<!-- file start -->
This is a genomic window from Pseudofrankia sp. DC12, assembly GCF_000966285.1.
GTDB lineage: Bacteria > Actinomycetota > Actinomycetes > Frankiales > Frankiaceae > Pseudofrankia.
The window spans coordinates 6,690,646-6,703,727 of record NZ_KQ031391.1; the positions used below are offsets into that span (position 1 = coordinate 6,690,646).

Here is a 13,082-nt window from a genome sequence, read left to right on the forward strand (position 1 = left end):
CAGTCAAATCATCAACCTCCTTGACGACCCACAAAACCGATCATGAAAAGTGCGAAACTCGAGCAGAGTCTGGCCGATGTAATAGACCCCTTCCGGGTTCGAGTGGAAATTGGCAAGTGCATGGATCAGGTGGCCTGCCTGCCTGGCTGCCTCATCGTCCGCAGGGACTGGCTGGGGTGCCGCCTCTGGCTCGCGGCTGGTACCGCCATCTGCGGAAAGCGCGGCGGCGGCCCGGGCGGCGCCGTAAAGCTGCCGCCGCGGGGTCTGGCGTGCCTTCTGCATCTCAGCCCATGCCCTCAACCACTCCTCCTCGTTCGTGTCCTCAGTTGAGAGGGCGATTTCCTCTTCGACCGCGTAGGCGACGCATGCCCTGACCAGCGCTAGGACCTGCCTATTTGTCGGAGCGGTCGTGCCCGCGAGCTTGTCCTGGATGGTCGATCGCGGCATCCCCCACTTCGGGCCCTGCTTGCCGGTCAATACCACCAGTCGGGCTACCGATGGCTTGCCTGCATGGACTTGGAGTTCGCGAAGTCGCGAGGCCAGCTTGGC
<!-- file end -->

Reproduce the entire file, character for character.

This is a genomic window from Pseudofrankia sp. DC12, assembly GCF_000966285.1.
GTDB lineage: Bacteria > Actinomycetota > Actinomycetes > Frankiales > Frankiaceae > Pseudofrankia.
The window spans coordinates 6,690,646-6,703,727 of record NZ_KQ031391.1; the positions used below are offsets into that span (position 1 = coordinate 6,690,646).

Here is a 13,082-nt window from a genome sequence, read left to right on the forward strand (position 1 = left end):
CAGTCAAATCATCAACCTCCTTGACGACCCACAAAACCGATCATGAAAAGTGCGAAACTCGAGCAGAGTCTGGCCGATGTAATAGACCCCTTCCGGGTTCGAGTGGAAATTGGCAAGTGCATGGATCAGGTGGCCTGCCTGCCTGGCTGCCTCATCGTCCGCAGGGACTGGCTGGGGTGCCGCCTCTGGCTCGCGGCTGGTACCGCCATCTGCGGAAAGCGCGGCGGCGGCCCGGGCGGCGCCGTAAAGCTGCCGCCGCGGGGTCTGGCGTGCCTTCTGCATCTCAGCCCATGCCCTCAACCACTCCTCCTCGTTCGTGTCCTCAGTTGAGAGGGCGATTTCCTCTTCGACCGCGTAGGCGACGCATGCCCTGACCAGCGCTAGGACCTGCCTATTTGTCGGAGCGGTCGTGCCCGCGAGCTTGTCCTGGATGGTCGATCGCGGCATCCCCCACTTCGGGCCCTGCTTGCCGGTCAATACCACCAGTCGGGCTACCGATGGCTTGCCTGCATGGACTTGGAGTTCGCGAAGTCGCGAGGCCAGCTTGGC